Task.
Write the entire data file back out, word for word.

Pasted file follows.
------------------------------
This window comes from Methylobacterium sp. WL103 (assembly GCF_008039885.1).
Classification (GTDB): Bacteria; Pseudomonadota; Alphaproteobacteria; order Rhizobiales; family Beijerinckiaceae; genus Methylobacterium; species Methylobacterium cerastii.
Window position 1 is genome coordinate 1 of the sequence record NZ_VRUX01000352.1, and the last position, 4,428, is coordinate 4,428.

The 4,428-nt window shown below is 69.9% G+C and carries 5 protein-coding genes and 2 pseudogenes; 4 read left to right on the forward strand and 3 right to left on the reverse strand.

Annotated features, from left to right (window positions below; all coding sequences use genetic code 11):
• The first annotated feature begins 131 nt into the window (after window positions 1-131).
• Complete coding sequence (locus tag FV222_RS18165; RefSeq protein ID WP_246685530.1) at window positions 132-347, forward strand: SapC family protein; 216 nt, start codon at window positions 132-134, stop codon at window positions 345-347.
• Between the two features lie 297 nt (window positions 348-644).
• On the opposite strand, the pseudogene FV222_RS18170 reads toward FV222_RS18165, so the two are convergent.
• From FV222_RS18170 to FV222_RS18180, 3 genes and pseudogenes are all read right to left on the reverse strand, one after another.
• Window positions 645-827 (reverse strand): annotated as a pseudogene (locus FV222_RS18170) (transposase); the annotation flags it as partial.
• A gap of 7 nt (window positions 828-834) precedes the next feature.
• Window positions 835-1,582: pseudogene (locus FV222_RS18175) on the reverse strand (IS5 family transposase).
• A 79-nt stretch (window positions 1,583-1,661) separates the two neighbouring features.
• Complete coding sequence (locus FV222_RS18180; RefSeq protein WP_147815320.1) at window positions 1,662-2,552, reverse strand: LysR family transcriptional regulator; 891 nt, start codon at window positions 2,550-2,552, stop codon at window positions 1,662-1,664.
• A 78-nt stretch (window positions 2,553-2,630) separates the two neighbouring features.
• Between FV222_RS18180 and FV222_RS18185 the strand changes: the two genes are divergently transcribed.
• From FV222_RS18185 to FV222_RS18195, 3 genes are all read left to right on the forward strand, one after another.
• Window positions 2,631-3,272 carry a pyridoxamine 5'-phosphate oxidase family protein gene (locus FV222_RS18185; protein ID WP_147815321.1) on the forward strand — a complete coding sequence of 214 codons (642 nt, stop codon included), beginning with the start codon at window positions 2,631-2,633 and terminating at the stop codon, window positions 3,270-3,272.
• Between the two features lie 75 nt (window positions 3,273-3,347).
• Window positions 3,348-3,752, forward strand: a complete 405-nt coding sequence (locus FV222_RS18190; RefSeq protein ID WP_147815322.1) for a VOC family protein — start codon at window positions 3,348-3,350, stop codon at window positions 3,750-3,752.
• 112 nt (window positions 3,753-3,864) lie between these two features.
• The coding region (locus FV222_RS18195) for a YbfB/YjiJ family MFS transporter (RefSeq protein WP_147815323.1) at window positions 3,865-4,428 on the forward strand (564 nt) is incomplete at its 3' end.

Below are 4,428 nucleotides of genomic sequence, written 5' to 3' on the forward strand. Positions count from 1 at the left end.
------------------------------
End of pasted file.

This window comes from Methylobacterium sp. WL103 (assembly GCF_008039885.1).
Classification (GTDB): Bacteria; Pseudomonadota; Alphaproteobacteria; order Rhizobiales; family Beijerinckiaceae; genus Methylobacterium; species Methylobacterium cerastii.
Window position 1 is genome coordinate 1 of the sequence record NZ_VRUX01000352.1, and the last position, 4,428, is coordinate 4,428.

The 4,428-nt window shown below is 69.9% G+C and carries 5 protein-coding genes and 2 pseudogenes; 4 read left to right on the forward strand and 3 right to left on the reverse strand.

Annotated features, from left to right (window positions below; all coding sequences use genetic code 11):
• The first annotated feature begins 131 nt into the window (after window positions 1-131).
• Complete coding sequence (locus tag FV222_RS18165; RefSeq protein ID WP_246685530.1) at window positions 132-347, forward strand: SapC family protein; 216 nt, start codon at window positions 132-134, stop codon at window positions 345-347.
• Between the two features lie 297 nt (window positions 348-644).
• On the opposite strand, the pseudogene FV222_RS18170 reads toward FV222_RS18165, so the two are convergent.
• From FV222_RS18170 to FV222_RS18180, 3 genes and pseudogenes are all read right to left on the reverse strand, one after another.
• Window positions 645-827 (reverse strand): annotated as a pseudogene (locus FV222_RS18170) (transposase); the annotation flags it as partial.
• A gap of 7 nt (window positions 828-834) precedes the next feature.
• Window positions 835-1,582: pseudogene (locus FV222_RS18175) on the reverse strand (IS5 family transposase).
• A 79-nt stretch (window positions 1,583-1,661) separates the two neighbouring features.
• Complete coding sequence (locus FV222_RS18180; RefSeq protein WP_147815320.1) at window positions 1,662-2,552, reverse strand: LysR family transcriptional regulator; 891 nt, start codon at window positions 2,550-2,552, stop codon at window positions 1,662-1,664.
• A 78-nt stretch (window positions 2,553-2,630) separates the two neighbouring features.
• Between FV222_RS18180 and FV222_RS18185 the strand changes: the two genes are divergently transcribed.
• From FV222_RS18185 to FV222_RS18195, 3 genes are all read left to right on the forward strand, one after another.
• Window positions 2,631-3,272 carry a pyridoxamine 5'-phosphate oxidase family protein gene (locus FV222_RS18185; protein ID WP_147815321.1) on the forward strand — a complete coding sequence of 214 codons (642 nt, stop codon included), beginning with the start codon at window positions 2,631-2,633 and terminating at the stop codon, window positions 3,270-3,272.
• Between the two features lie 75 nt (window positions 3,273-3,347).
• Window positions 3,348-3,752, forward strand: a complete 405-nt coding sequence (locus FV222_RS18190; RefSeq protein ID WP_147815322.1) for a VOC family protein — start codon at window positions 3,348-3,350, stop codon at window positions 3,750-3,752.
• 112 nt (window positions 3,753-3,864) lie between these two features.
• The coding region (locus FV222_RS18195) for a YbfB/YjiJ family MFS transporter (RefSeq protein WP_147815323.1) at window positions 3,865-4,428 on the forward strand (564 nt) is incomplete at its 3' end.

Below are 4,428 nucleotides of genomic sequence, written 5' to 3' on the forward strand. Positions count from 1 at the left end.